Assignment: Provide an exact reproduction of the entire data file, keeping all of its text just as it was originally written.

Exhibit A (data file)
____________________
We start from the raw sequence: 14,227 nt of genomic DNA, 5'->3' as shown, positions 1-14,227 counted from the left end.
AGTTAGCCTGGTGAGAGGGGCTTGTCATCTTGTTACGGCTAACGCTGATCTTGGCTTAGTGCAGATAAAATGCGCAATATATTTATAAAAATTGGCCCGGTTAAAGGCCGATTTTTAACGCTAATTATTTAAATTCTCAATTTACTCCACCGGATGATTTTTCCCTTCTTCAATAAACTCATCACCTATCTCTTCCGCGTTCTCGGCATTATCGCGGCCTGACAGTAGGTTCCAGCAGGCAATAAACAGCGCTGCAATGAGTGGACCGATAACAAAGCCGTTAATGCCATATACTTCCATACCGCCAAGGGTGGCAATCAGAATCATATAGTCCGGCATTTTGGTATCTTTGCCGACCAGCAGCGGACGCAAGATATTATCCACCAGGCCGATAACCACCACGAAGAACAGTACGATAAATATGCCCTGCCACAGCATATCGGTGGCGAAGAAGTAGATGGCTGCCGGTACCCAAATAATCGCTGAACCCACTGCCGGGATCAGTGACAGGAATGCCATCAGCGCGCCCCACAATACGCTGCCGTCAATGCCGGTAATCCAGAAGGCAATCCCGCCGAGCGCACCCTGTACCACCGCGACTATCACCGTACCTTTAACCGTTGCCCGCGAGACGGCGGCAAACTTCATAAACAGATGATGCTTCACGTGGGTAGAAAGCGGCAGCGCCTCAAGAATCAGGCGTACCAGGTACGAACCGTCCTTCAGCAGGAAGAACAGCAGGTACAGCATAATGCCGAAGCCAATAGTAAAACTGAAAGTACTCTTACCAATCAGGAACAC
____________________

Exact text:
We start from the raw sequence: 14,227 nt of genomic DNA, 5'->3' as shown, positions 1-14,227 counted from the left end.
AGTTAGCCTGGTGAGAGGGGCTTGTCATCTTGTTACGGCTAACGCTGATCTTGGCTTAGTGCAGATAAAATGCGCAATATATTTATAAAAATTGGCCCGGTTAAAGGCCGATTTTTAACGCTAATTATTTAAATTCTCAATTTACTCCACCGGATGATTTTTCCCTTCTTCAATAAACTCATCACCTATCTCTTCCGCGTTCTCGGCATTATCGCGGCCTGACAGTAGGTTCCAGCAGGCAATAAACAGCGCTGCAATGAGTGGACCGATAACAAAGCCGTTAATGCCATATACTTCCATACCGCCAAGGGTGGCAATCAGAATCATATAGTCCGGCATTTTGGTATCTTTGCCGACCAGCAGCGGACGCAAGATATTATCCACCAGGCCGATAACCACCACGAAGAACAGTACGATAAATATGCCCTGCCACAGCATATCGGTGGCGAAGAAGTAGATGGCTGCCGGTACCCAAATAATCGCTGAACCCACTGCCGGGATCAGTGACAGGAATGCCATCAGCGCGCCCCACAATACGCTGCCGTCAATGCCGGTAATCCAGAAGGCAATCCCGCCGAGCGCACCCTGTACCACCGCGACTATCACCGTACCTTTAACCGTTGCCCGCGAGACGGCGGCAAACTTCATAAACAGATGATGCTTCACGTGGGTAGAAAGCGGCAGCGCCTCAAGAATCAGGCGTACCAGGTACGAACCGTCCTTCAGCAGGAAGAACAGCAGGTACAGCATAATGCCGAAGCCAATAGTAAAACTGAAAGTACTCTTACCAATCAGGAACAC